The G8 leaders got a more positive evaluation for their focus on energy efficiency and green energies as a strategy for moving out of the depression.
“The G8 has recognised the need for greater investment in energy to expand employment and ensure resumption in economic growth, while also achieving reduced emissions of greenhouse gases and more secure energy supplies,” said Nobuo Tanaka, executive director of the International Energy Agency (IEA).
“At a time of widespread uncertainty, governments can and must lead the way through increased energy diversification and most importantly, improved energy efficiency, both of which can reduce oil market tightness and volatility,” Tanaka said.
The G8 countries drew attention to the green dimension of their fiscal stimulus packages, including energy efficiency measures and support for renewable energy technologies and clean coal, and pledged continuous commitment.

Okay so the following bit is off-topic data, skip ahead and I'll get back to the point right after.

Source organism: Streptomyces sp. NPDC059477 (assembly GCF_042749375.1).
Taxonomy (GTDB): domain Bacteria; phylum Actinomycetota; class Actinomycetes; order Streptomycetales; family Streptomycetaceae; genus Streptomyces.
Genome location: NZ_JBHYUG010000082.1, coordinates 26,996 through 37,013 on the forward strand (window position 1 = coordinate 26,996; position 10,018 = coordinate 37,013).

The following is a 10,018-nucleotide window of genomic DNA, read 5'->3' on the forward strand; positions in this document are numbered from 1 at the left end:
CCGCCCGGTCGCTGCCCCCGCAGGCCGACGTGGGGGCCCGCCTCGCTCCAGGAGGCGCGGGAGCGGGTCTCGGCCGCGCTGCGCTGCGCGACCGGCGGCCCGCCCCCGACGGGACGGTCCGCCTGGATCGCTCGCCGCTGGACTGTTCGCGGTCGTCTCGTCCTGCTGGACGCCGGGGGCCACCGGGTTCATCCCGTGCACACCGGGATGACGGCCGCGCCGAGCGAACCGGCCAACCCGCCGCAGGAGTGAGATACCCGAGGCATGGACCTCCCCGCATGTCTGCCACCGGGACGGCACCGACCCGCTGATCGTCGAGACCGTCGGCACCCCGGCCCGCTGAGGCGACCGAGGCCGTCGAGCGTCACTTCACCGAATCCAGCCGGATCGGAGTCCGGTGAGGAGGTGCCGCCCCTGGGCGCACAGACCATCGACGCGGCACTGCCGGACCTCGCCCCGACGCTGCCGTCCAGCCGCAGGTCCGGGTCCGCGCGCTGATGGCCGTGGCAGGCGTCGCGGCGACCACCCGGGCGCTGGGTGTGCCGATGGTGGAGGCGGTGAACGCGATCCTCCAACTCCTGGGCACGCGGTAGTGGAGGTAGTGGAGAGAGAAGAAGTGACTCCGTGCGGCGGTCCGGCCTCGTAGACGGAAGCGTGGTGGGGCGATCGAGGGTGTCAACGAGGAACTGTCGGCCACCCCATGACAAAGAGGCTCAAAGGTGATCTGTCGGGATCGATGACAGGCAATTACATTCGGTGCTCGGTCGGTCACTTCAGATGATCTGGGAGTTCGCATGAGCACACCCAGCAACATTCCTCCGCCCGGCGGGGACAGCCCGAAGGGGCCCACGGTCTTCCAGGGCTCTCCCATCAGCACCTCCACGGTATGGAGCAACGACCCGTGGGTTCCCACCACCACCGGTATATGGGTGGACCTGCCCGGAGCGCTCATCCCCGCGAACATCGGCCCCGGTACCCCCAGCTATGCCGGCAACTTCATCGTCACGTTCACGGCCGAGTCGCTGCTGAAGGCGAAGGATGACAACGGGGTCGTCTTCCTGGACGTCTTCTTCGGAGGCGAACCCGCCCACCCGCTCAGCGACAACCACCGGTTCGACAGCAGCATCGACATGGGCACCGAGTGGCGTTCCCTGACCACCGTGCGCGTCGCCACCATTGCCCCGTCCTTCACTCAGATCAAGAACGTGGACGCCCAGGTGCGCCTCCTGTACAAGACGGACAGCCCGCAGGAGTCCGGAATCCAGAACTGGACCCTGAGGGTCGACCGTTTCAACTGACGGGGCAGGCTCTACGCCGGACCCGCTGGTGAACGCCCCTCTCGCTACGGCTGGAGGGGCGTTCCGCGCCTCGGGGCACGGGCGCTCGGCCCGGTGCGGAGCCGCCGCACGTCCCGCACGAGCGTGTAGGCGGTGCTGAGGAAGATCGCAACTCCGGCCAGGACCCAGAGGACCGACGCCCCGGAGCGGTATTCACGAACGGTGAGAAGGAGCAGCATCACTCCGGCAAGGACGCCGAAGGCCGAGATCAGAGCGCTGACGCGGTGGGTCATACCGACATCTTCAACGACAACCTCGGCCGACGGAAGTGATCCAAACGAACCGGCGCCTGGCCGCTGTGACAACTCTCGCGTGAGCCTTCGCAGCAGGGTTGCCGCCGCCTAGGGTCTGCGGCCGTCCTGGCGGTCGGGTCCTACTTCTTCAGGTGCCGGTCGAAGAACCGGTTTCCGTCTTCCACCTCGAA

They stressed that subsidies encouraging carbon-intensive energy consumption should be slashed, while simultaneously putting in place regulatory frameworks to support a transition to a low-carbon economy.
The meeting also acknowledged carbon markets as a central contributor to reducing emissions. G8 leaders said emissions trading is one of the most cost-effective means of boosting investment in energy efficiency, renewable energy and clean technologies, complemented by other incentives such as fees and emission taxes.
The EU’s proposal for a sectoral crediting mechanism whereby developing countries could gain offset credits by exceeding emissions reduction targets in a particular sector was also reflected in the final summit document. It called for the reform of the Kyoto Protocol’s Clean Development Mechanism (CDM), which is based on projects that have come under increasing criticism for failing to achieve their climate targets.
Promise to help emerging economies